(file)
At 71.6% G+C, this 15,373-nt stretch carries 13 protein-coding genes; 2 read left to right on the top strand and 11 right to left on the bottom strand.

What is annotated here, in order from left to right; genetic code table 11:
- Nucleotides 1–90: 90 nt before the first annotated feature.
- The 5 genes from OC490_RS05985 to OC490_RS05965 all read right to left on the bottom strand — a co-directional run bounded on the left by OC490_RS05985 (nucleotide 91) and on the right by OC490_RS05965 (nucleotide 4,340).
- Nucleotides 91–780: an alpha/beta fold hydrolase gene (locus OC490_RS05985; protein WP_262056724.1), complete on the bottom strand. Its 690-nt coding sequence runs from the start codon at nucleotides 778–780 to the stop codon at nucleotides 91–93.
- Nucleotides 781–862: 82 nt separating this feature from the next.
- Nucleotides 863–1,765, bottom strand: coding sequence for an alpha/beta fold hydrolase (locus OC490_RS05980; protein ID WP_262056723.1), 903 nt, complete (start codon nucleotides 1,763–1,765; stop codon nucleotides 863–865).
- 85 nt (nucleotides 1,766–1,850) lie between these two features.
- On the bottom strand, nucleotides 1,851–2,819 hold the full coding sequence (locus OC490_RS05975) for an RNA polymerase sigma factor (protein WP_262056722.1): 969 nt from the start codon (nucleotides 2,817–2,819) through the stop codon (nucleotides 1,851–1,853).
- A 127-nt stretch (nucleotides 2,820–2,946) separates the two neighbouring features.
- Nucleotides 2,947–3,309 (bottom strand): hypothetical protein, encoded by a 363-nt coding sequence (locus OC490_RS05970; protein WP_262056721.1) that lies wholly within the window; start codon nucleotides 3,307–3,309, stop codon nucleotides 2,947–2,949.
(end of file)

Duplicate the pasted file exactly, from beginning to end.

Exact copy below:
At 71.6% G+C, this 15,373-nt stretch carries 13 protein-coding genes; 2 read left to right on the top strand and 11 right to left on the bottom strand.

What is annotated here, in order from left to right; genetic code table 11:
- Nucleotides 1–90: 90 nt before the first annotated feature.
- The 5 genes from OC490_RS05985 to OC490_RS05965 all read right to left on the bottom strand — a co-directional run bounded on the left by OC490_RS05985 (nucleotide 91) and on the right by OC490_RS05965 (nucleotide 4,340).
- Nucleotides 91–780: an alpha/beta fold hydrolase gene (locus OC490_RS05985; protein WP_262056724.1), complete on the bottom strand. Its 690-nt coding sequence runs from the start codon at nucleotides 778–780 to the stop codon at nucleotides 91–93.
- Nucleotides 781–862: 82 nt separating this feature from the next.
- Nucleotides 863–1,765, bottom strand: coding sequence for an alpha/beta fold hydrolase (locus OC490_RS05980; protein ID WP_262056723.1), 903 nt, complete (start codon nucleotides 1,763–1,765; stop codon nucleotides 863–865).
- 85 nt (nucleotides 1,766–1,850) lie between these two features.
- On the bottom strand, nucleotides 1,851–2,819 hold the full coding sequence (locus OC490_RS05975) for an RNA polymerase sigma factor (protein WP_262056722.1): 969 nt from the start codon (nucleotides 2,817–2,819) through the stop codon (nucleotides 1,851–1,853).
- A 127-nt stretch (nucleotides 2,820–2,946) separates the two neighbouring features.
- Nucleotides 2,947–3,309 (bottom strand): hypothetical protein, encoded by a 363-nt coding sequence (locus OC490_RS05970; protein WP_262056721.1) that lies wholly within the window; start codon nucleotides 3,307–3,309, stop codon nucleotides 2,947–2,949.